Skip to main content


Showing posts from July, 2007

Some advice on being a creative photographer

I recently had the great priviledge of spending time with a few of the world's best selling authors, including Lee Child and Harlan Coben . Many of the things they said struck a cord, an affirmation of the ideas that I've held for a long time. You'll probably recognise these ideas too but just like me I'm sure you won't mind hearing them again. There are many things which apply across all creative endeavours. Integrity to your art and vision is everything. You write a book, or in our case take a photograph, because it expresses something essential in yourself. It is your vision, your voice. If you're not true to your vision, your inner voice, you will never achieve your full potential. Do not copy others. It's got to come from inside you. This is true even when we're working for clients, to a brief. The client has chosen you because of who you are, your vision, the injection of that special something which is uniquely yours. If you see a band wagon the

Portrait of Harlan Coben

Best selling crime writer, Harlan Coben, is a gentle, witty, charming, intelligent guy. Chatting to him you can't help wondering how he can come up with such brutal and murderous characters. He says, maybe it's therapy. Gets it out of the system, which is why crime writers are such gentle folk. If you've not read any of his books then you're really missing something. Check out his website ( ) I'm working on a portrait project. Will keep you posted. Cheers, Paul

Lee Child interviewed by Paul Blezard

Paul Blezard and Lee Child field a question from the audience during an interview with the best selling author at the Crime Writing festival in Harrogate, 20 July 2007. Lee told many entertaining stories and spoke about his writing and the creation of his famous character, Jack Reacher. It was great meeting them and chatting to them after the show. If you get a chance to go along to one of Lee Child's talks I can highly recommend it. More pictures here . His books are fantastic. Check out ( ). Cheers, Paul

It's about photography

Magda floats down for a photo shoot on a rainy summer day along the British coast. I've had numerous emails from people wanting to see more of my photography and asking about buying images. As you know I do respond to every email but to make things a bit easier here's where you can find my work. I also have portfolios on numerous photography community websites. I plan to do a review in the near future on these websites and my experiences, which have not always been positive. Having said that I've made friends with wonderful photographers across the globe. Hi guys! I also sell Rights Managed and Royalty Free images for editorial and advertising. Please contact me for more information on the licenses available for the particular image you have chosen. I am available for photography and writing commissions, and work mostly in the UK and Western Europe. Happy to discuss any proposals. Hopefully this co

Another image stolen, by the same guy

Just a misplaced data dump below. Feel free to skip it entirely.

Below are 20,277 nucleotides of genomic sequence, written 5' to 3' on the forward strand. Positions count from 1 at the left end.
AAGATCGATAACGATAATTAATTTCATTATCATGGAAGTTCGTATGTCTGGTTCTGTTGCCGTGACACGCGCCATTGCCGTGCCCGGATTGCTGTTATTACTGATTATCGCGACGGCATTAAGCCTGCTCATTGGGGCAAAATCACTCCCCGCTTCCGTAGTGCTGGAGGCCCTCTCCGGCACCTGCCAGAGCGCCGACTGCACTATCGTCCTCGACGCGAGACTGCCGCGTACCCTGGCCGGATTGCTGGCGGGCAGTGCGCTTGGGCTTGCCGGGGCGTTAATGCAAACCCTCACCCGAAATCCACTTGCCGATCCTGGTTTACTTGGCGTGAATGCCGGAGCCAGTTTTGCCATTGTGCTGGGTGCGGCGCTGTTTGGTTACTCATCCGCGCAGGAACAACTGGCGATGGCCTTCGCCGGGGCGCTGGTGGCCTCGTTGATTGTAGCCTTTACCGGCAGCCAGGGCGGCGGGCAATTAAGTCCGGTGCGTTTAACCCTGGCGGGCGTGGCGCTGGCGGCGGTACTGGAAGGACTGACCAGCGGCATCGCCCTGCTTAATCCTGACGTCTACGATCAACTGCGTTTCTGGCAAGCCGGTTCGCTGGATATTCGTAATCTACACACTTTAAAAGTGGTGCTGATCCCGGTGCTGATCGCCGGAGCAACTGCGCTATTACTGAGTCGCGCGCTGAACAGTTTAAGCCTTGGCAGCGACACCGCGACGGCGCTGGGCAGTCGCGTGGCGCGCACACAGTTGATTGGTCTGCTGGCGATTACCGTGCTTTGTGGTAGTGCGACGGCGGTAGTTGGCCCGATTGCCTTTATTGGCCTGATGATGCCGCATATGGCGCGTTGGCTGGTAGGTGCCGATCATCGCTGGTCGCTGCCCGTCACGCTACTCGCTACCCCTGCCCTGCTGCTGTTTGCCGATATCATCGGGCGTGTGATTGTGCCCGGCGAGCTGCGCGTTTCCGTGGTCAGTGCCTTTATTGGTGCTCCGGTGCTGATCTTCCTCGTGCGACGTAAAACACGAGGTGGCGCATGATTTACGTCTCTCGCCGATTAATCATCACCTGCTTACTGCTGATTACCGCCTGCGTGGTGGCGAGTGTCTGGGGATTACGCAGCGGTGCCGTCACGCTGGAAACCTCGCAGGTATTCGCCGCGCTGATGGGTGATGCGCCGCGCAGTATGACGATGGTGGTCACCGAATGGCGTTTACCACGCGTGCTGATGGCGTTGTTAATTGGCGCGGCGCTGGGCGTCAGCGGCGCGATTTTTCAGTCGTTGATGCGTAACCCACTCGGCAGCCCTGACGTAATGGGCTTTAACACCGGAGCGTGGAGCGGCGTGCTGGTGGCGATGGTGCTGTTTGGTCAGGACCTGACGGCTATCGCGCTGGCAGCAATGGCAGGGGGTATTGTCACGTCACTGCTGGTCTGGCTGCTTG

Stephen Baker, the same member of the Fuji website has stolen yet another photo from Trekearth and used it in the current Fuji competition. I believe Fuji are dealing with the issue. Fuji have now removed the image from the competition website and replaced it with another winner. See my previous post . This story is being picked up all over the net. We have to do something to increase awareness about copyright infringement. Thanks to everyone that emailed Fuji about this and it's good to see they've responded promptly. Cheers, Paul

Stolen image wins £200 in Fujifilm competition

Click on the image above to see the large version. This shot was stolen from here and used to win second place in a Fujifilm competition . We all know that images get stolen from the Internet but two recent examples really take the cake. A certain Stephen Baker from Essex appears to have stolen an image, taken by Pamela DG, from a popular photo-sharing site and used it to win second place in a Fujifilm online competition. The prize money he is accused of fraudulently obtaining is £200 pounds. It is unbelievable that people think they can steal photographer's images from the Internet and use them for their own purposes. Another much publicised case revolves around images plagiarised from a popular flickr photographer. The company that allegedly stole them produced canvas prints and sold them for a healthy profit without the photographer knowing anything about it. The whole thing erupted into a bit of a dispute with flickr but that has all settled down now. The heart of the is

The discipline of composing full frame

Full frame landscape composition. This rocky arch can be found in Perranporth in Cornwall. There's an aesthetic discipline in photography which has all but dropped off the radar these days. It's to make your composition in camera using the full available frame and keep that through to the final print without any cropping. Photographers advocating this discipline often proudly printed their shots in the darkroom with a thin black border, or even the film rebate visible in the print to show that their composition utilised the full frame and negative without any cropping. These days with the digital darkroom to hand most photographers crop their images. It's so easy to do. One of the reasons for using the full frame is to preserve quality. The more you enlarge a negative in the darkroom the more the quality suffers. The rule also applies to digital photography. Your camera may have 10mp but if you crop a small part out of it you could be left with a 1, 2 or maybe 3 mp image, w